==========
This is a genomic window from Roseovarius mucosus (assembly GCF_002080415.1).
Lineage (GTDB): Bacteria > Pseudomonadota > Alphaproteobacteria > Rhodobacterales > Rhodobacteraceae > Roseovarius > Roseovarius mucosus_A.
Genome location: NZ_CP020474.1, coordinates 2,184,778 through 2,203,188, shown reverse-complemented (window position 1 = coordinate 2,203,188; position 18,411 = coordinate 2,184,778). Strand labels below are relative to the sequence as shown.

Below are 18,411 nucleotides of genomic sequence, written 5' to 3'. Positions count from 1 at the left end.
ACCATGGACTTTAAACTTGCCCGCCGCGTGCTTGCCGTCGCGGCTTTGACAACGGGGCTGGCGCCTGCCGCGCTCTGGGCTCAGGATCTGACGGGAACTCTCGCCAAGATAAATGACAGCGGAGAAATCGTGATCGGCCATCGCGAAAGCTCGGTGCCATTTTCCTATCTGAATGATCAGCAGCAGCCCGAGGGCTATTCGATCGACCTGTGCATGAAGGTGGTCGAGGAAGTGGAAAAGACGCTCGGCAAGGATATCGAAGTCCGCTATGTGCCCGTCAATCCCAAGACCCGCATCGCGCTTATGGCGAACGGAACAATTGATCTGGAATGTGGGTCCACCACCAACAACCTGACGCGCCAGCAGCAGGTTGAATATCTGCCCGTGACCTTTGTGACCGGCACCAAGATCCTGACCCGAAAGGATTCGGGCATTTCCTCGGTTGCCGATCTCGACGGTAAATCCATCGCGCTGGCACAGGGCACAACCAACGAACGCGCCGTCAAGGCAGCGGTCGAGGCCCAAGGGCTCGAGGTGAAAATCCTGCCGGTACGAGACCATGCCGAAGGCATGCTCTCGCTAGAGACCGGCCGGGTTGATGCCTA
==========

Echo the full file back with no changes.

This is a genomic window from Roseovarius mucosus (assembly GCF_002080415.1).
Lineage (GTDB): Bacteria > Pseudomonadota > Alphaproteobacteria > Rhodobacterales > Rhodobacteraceae > Roseovarius > Roseovarius mucosus_A.
Genome location: NZ_CP020474.1, coordinates 2,184,778 through 2,203,188, shown reverse-complemented (window position 1 = coordinate 2,203,188; position 18,411 = coordinate 2,184,778). Strand labels below are relative to the sequence as shown.

Below are 18,411 nucleotides of genomic sequence, written 5' to 3'. Positions count from 1 at the left end.
ACCATGGACTTTAAACTTGCCCGCCGCGTGCTTGCCGTCGCGGCTTTGACAACGGGGCTGGCGCCTGCCGCGCTCTGGGCTCAGGATCTGACGGGAACTCTCGCCAAGATAAATGACAGCGGAGAAATCGTGATCGGCCATCGCGAAAGCTCGGTGCCATTTTCCTATCTGAATGATCAGCAGCAGCCCGAGGGCTATTCGATCGACCTGTGCATGAAGGTGGTCGAGGAAGTGGAAAAGACGCTCGGCAAGGATATCGAAGTCCGCTATGTGCCCGTCAATCCCAAGACCCGCATCGCGCTTATGGCGAACGGAACAATTGATCTGGAATGTGGGTCCACCACCAACAACCTGACGCGCCAGCAGCAGGTTGAATATCTGCCCGTGACCTTTGTGACCGGCACCAAGATCCTGACCCGAAAGGATTCGGGCATTTCCTCGGTTGCCGATCTCGACGGTAAATCCATCGCGCTGGCACAGGGCACAACCAACGAACGCGCCGTCAAGGCAGCGGTCGAGGCCCAAGGGCTCGAGGTGAAAATCCTGCCGGTACGAGACCATGCCGAAGGCATGCTCTCGCTAGAGACCGGCCGGGTTGATGCCTA